Symbiosis and parasitism

A.Y. 2021/2022
Overall hours
BIO/02 BIO/05
Learning objectives
At the end of this course the students will become familiar with the symbiotic and parasitic associations and their biology, receiving information about the major parasitic diseases of humans and animals. The course addresses the concept of symbiosis and parasitism in the plant kingdom too, starting from the origin of the plant cell, moving to the concept of soil microbiome by discussing the agricultural effects of bio-stimulants. During the lectures some association will be described in detail.
Expected learning outcomes
Learning outcomes expected at the end of the course: the student will be able to describe and interpret the different types of symbiosis, describing the main pest relationships, analyzing the biological cycles, the transmission mechanisms and the strategies of coexistence and coevolution host/parasite.
Course syllabus and organization

Single session

Lesson period
Second semester
More specific information on the deluvery modes of training activities for academic year 2021/2022 will be provided over the coming months, based on the evolution of the public health situation.
Unless otherwise prescribed due to the rules on social distancing, the exam will consist of an oral test to verify the knowledge of all the topics covered. If necessary, the oral exam can take place electronically on the Zoom / Teams platform.
For further details, see: Learning assessment procedures and assessment criteria and Reference material.
Course syllabus
Definitions: symbiosis, parasitism, mutualism.
History of the concept of symbiosis and its declinations. Importance of symbiosis during evolution: origin of the eukaryotic cell, vertical transmission and integration of information between partners.
Parasitism in animals: ecology, epidemiology and evolutionary aspects; basic principles and terminology in medical/veterinary parasitology; pathogenesis, virulence and evolution of host-parasite interactions; biology of platelmintes (Taenia spp. and Echinococcus spp.); biology of pematodes (Trichinella spp., Ascaris spp. and others), Strongyloides spp.); ticks, and a general introduction to vector arthropods; protozoan diseases, with particular reference to toxoplasmosis, leishmaniasis, trypanosomiasis and malaria; helminth diseases, with particular reference to filariasis and schistosomiasis; tick-borne diseases, with particular Lyme disease.

Origin of the plant cell (the chloroplast, examples of tertiary and quaternary symbiosis). Associations between plant organisms: definitions and limits. Symbiosis between plants and nitrogen fixators: Azolla and other symbiosis with cyanobacteria and Rhizobia. Soil microbiome, biostimulants and agriculture. Associations between plants and fungi: mycorrhizae (micorrhizae of heathers and orchids). Parasite plants: holoparasite and hemiparasite plants, obligatory or facultative plants. Description of the mechanisms involved in plant parasitism, ecology of the parasitic plants and tehir origin and evolution (two examples: dodder and mistletoe). Weeds.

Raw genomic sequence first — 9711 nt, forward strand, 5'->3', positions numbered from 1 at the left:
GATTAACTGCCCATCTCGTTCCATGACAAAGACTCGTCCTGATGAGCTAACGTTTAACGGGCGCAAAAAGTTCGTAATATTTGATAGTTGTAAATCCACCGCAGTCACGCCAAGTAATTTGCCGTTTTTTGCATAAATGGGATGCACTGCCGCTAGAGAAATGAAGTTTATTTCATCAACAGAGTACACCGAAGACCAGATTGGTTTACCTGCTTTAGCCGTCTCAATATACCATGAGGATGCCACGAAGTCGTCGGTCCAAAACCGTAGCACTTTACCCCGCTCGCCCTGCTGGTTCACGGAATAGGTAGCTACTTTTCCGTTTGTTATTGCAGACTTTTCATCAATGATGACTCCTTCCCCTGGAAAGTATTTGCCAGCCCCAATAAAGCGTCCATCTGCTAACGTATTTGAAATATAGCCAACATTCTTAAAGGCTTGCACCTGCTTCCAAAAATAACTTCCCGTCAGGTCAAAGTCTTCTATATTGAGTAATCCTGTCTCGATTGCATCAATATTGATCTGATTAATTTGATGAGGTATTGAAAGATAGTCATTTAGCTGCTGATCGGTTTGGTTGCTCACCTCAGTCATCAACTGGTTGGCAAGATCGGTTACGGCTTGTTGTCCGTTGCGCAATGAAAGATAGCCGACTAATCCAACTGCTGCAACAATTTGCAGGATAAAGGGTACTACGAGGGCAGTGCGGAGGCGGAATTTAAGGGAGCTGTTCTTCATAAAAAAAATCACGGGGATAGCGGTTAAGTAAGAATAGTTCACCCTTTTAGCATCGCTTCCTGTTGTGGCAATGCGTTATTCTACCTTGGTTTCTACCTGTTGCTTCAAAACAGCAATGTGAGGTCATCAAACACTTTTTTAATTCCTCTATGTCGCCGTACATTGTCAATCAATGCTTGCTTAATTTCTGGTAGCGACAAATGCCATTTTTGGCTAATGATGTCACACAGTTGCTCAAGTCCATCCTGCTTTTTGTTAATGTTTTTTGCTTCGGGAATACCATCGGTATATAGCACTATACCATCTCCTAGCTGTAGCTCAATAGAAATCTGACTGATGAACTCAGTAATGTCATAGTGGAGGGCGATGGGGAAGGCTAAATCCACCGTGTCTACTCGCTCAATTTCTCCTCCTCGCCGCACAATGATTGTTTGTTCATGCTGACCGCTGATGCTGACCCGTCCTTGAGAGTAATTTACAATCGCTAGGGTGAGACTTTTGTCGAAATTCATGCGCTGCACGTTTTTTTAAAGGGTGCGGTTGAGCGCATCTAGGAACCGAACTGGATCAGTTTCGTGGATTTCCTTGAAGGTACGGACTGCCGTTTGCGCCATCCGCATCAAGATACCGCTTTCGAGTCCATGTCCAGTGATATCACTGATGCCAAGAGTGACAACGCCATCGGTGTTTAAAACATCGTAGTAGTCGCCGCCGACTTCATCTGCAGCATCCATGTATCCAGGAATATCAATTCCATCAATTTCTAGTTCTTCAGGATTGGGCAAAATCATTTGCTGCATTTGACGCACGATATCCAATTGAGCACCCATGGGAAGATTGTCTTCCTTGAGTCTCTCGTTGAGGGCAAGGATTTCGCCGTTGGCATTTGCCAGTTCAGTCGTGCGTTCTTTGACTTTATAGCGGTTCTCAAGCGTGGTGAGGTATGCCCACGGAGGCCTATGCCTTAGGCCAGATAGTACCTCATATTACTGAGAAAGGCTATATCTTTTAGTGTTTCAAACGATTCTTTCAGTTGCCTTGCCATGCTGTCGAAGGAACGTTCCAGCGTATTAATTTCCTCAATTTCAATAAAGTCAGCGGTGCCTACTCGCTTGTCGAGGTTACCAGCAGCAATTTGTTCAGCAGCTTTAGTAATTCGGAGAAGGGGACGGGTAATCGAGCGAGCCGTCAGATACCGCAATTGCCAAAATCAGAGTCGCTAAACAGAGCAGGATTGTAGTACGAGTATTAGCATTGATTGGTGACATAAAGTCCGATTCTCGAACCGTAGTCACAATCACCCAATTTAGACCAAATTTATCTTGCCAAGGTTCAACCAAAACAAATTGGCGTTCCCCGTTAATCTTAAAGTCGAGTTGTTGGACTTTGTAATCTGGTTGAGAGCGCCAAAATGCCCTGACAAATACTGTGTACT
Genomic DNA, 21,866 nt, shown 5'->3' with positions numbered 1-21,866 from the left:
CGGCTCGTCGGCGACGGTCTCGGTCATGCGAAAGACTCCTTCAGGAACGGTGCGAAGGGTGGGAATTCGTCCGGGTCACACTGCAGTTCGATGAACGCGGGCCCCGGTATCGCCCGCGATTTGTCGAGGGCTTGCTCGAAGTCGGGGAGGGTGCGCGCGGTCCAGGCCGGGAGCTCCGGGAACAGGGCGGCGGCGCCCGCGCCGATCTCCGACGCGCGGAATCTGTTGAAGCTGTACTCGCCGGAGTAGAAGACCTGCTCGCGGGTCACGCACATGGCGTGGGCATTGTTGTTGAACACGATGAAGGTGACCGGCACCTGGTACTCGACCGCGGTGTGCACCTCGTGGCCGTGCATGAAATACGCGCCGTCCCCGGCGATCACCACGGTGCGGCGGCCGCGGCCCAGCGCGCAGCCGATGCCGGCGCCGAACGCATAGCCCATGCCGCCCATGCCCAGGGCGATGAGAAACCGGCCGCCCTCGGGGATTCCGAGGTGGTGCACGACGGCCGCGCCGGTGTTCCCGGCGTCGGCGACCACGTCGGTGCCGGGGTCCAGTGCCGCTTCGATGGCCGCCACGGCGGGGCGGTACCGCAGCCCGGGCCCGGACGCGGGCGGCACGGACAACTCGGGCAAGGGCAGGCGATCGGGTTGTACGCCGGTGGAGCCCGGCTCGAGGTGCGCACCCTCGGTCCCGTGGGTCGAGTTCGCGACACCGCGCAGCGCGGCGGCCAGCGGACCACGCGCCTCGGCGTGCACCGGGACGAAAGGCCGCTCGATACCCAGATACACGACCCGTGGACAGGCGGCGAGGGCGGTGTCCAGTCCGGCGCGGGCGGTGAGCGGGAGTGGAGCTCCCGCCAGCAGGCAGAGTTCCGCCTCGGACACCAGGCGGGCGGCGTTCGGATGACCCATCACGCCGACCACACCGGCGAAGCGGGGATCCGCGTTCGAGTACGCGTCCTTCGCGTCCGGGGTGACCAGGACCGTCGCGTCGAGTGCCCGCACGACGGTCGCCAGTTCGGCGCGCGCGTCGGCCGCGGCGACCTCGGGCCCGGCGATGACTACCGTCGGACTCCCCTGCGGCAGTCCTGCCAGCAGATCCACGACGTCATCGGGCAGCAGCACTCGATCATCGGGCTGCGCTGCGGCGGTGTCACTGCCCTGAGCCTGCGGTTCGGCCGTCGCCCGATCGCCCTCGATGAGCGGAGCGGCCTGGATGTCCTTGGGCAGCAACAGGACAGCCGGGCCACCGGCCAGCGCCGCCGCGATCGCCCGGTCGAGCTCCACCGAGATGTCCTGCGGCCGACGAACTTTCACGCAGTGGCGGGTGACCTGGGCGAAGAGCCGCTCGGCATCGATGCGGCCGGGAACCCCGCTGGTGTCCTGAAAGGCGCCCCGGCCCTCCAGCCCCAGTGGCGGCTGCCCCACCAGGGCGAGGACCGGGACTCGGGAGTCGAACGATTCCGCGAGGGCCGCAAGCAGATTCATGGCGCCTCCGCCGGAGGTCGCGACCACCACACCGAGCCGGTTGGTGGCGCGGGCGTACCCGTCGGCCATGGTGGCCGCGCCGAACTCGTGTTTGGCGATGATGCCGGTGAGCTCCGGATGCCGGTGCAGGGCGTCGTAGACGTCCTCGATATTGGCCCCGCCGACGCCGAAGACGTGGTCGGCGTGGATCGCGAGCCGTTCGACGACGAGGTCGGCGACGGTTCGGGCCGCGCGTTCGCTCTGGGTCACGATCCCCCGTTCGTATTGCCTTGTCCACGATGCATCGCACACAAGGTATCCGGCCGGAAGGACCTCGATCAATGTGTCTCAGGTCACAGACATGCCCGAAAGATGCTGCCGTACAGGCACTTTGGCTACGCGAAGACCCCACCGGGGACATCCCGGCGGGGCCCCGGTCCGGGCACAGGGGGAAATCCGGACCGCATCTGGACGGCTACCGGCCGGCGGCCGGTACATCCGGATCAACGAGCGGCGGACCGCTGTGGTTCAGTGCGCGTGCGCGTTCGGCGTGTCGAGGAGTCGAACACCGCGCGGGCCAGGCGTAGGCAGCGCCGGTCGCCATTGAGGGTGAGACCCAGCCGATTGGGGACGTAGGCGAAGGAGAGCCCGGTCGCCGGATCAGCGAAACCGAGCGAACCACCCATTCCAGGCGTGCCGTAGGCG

Prerequisites for admission
It is recommended to have good knowledge of zoology, anatomy, botany and cytology and animal and plant histology.
Teaching methods
he course is based on frontal lessons supported by projected material. The students are invited to actively participate to the discussion to improve their critical skills, re-elaborating the acquired concepts.
Teaching Resources
Powerpoint lessons are available for students in ARIEL. Furthermore, scientific articles, links to seminars, movies etc are provided to support the lessons.
Assessment methods and Criteria
The information acquired are verified through an oral exam, divided in two phases: the first one dedicated to animal symbiosis and parasitism and the second to the plant topics. The student can present a topic of his/her choice agreed with the teacher (also by reading a scientific article) concerning either the first or second part of the course. The evaluation also takes into account the ability to discuss and comments. The final grade is expressed in 30/30 and is the weighted average of the marks obtained in the two parts of the course.
BIO/02 - SYSTEMATIC BOTANY - University credits: 0
BIO/05 - ZOOLOGY - University credits: 0
Lessons: 48 hours
Educational website(s)